VS2010 and ReSharper performances

Below are some tips to improve the performances of ReSharper and VS2010 IDE.

Sometimes it is not just ReSharper causing the overall VS to depreciate the performances, but lot of other factors contribute to this as well. Also think about getting familiar with ReShaper well. Even  though ReSharper causes for a performance decrease, you still code way faster with it. Try to use code snippets, short cut key and being more productive increases the development speed.

Below are few tips to help you maximise the performance of your IDE/ReSharper. Please note that enabling some of the below items you are trading the productivity for the speed of your IDE. If none of the below tips aren’t assisting your problem, then consider upgrading hardware as a last resort.


Uninstall Extensions
Disable the un-used extension that you don’t need. Navigate to VS Tools-> Extension Manager -> Disable or Uninstall extension that aren’t used.

VS Hot Fixes
Ensure you have updated performance related hot fixes from Microsoft Visual Studio http://connect.microsoft.com/VisualStudio/Downloads There are evidence that people have downloaded some of hot fixes got performance boost in their development environment.

Project Unload
Unload projects you currently not working on. The less projects means, less source files, less read and writes, hence faster processing speed. You can unload the project that you are not working on.

Remove Navigation Bar
If you are using ReSharper, you don’t need VS2010 to view list of methods and fields at the top of the file (CTRL+ Alt +F does this nicely). Go to Tools | Options | Text Editor | C# and uncheck Navigation bar.

Turn off Track Changes
Go to Tools | Options | Text Editor and uncheck Track changes. This will reduce overhead and speeds up IDE response.

Turn off Track Active items
This will turn off jumping in the explorer whenever you select different files in different projects. Go to Tools | Options | Projects and Solutions and uncheck Track Active Item in Solution Explorer. This will ensure that if you are moving across files in different projects, left pane will still be steady instead of jumping around.

Turn off AutoToolboxPopulate
There is an option in VS 2005 that will cause VS to automatically populate the toolbox with any controls you compile as part of your solution. This is a useful feature when developing controls since it updates them when you build, but it can cause VS to end up taking a long time in some circumstances. To disable this option, select the Tools | Options | Windows Forms Designer and then set AutoToolboxPopulate to False. If you are not using turn off this feature so you get better response time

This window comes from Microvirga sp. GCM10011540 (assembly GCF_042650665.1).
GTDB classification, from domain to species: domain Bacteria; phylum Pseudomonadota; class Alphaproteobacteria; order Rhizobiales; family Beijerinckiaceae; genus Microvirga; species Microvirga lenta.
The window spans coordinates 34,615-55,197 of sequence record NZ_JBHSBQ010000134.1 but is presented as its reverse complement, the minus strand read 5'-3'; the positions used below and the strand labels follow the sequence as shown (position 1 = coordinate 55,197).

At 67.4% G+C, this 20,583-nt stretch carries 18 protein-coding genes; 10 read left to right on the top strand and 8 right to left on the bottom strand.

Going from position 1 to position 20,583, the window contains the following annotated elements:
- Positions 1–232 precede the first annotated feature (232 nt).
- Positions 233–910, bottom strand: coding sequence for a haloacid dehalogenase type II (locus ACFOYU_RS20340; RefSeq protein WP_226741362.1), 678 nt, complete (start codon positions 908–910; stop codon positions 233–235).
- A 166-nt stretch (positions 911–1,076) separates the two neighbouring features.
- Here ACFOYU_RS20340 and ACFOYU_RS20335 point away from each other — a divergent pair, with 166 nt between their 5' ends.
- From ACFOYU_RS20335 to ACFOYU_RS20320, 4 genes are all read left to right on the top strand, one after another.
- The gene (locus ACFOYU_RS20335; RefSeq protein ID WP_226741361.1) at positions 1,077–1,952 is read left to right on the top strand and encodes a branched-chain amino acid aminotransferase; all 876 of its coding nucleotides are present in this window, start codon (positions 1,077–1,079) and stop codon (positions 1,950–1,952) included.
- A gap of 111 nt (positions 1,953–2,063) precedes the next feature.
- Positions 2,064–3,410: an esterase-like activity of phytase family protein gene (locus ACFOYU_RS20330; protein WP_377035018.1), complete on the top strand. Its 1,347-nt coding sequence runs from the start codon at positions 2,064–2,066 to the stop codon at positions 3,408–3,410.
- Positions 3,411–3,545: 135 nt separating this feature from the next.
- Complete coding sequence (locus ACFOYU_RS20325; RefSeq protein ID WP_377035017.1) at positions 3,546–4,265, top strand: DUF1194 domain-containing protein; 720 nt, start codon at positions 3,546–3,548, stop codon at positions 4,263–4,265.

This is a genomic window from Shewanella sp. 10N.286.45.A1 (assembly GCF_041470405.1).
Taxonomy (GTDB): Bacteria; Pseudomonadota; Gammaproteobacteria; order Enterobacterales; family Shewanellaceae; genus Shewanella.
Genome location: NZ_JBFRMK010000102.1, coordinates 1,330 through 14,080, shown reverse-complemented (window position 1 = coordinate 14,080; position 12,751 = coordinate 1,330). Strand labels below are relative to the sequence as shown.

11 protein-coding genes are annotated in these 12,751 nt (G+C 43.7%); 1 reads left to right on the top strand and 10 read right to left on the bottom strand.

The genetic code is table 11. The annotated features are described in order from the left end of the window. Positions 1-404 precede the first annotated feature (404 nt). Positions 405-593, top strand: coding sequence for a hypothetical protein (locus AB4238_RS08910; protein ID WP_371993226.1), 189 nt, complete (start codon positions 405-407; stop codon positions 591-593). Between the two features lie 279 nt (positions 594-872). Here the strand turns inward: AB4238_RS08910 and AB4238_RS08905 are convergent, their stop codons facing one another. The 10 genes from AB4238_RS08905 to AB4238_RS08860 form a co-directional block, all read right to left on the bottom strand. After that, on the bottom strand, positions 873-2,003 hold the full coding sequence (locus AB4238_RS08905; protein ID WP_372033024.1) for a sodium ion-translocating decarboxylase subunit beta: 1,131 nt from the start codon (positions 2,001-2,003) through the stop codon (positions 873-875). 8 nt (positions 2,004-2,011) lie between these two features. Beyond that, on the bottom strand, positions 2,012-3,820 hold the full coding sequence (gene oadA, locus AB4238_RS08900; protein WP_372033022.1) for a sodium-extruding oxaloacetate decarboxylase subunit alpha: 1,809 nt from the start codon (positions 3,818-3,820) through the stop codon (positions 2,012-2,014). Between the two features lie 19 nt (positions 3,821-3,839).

Turn Off splash screen
When you launch VS2010, it first loads a splash screen. You can disable this and improve the startup time.
Change the  Target path of your VS2010 shortcut to
“C:\Program Files\Microsoft Visual Studio 10.0\Common7\IDE\devenv.exe” /nosplash

Pay attention to Warnings and Errors
Not a big deal but this also contributes to VS compilation. The point here is, having a lot of messages serialized to output causes slowdown, so pay attention to first sign of your warnings and fix it.

IntelliTrace (Ultimate Only)
Most of you don’t use VS2010 Ultimate Edition, but if you do and if you realise your IDE is performing slow, try disabling IntellTrace.
Tools | Options | IntelliTrace | General. 

Build and Run
When you press F5 to debug an application Visual Studio first compiles the projects, then runs your project and attaches the debugger. You can cut down on the number of projects that Visual Studio builds during this process by checking the Tools | Options |“Only Build startup projects and dependencies on Run” checkbox in Tools\Options. This increased performance of large projects.

Turn off the Startup Page
Tools -> Options -> Environment -> Startup.
You could configure this to “load last loaded solution”, and or remove the startup channel.

Keep your projects nice and clean
Permanently remove unwanted files, assembly references, and project files from the solution. If you need them back for some reason they are in the TFS. Add-Ins like ReShaper constantly compile the code in background, so lesser is the better.

Hardware acceleration
There are some articles on the web which indicates that visual studio doesn’t run well on machines without a graphic card that supports DirectX 9 or with bugs in the Graphic Card Driver. This is due to the new UI which is build on WPF Visual Studio which uses hardware accelerations. You can try to disable it, for better performance. 

Tools|Options|Environment |General Uncheck the “Automatically adjust visual experience based on client performance” checkbox.
For more information please refer to the below link.


As with VS, you could easily turn off the feature you don’t need on daily basis.

– Navigate to ReSharper | Options, select Settings under “Code Inspection”. Ensure Analyse errors in whole solution is turned off.
– Navigate to ReSharper | Options, select Inspection Severity  under “Code Inspection”. There are lot of static analysis features you could turn off. Simply select from the drop down “Do not show”.
– Try disabling ReSharper IntelliSence and use VS IntelliSense instead.
– There were some performance issues with ReShaper 5. As per JetBrains threads, those issues have been rectified. Please ensure you have the latest ReSharper installed.

Un-Installing Ghost Doc

While this might be so obvious to many of you, I found it quite difficult to un-install an older version of Ghost Doc. Don’t get me wrong I care about this as this is one of my favourite tools.

Simply navigate to
C:\Program Files (x86)\SubMain\GhostDoc\
and run
(may be you would not need to navigate to this folder – have not tried yet..)

msiexec /x {134A5765-D59B-4160-8C70-B84BF9F53DF9}

Why you should consider using xUnit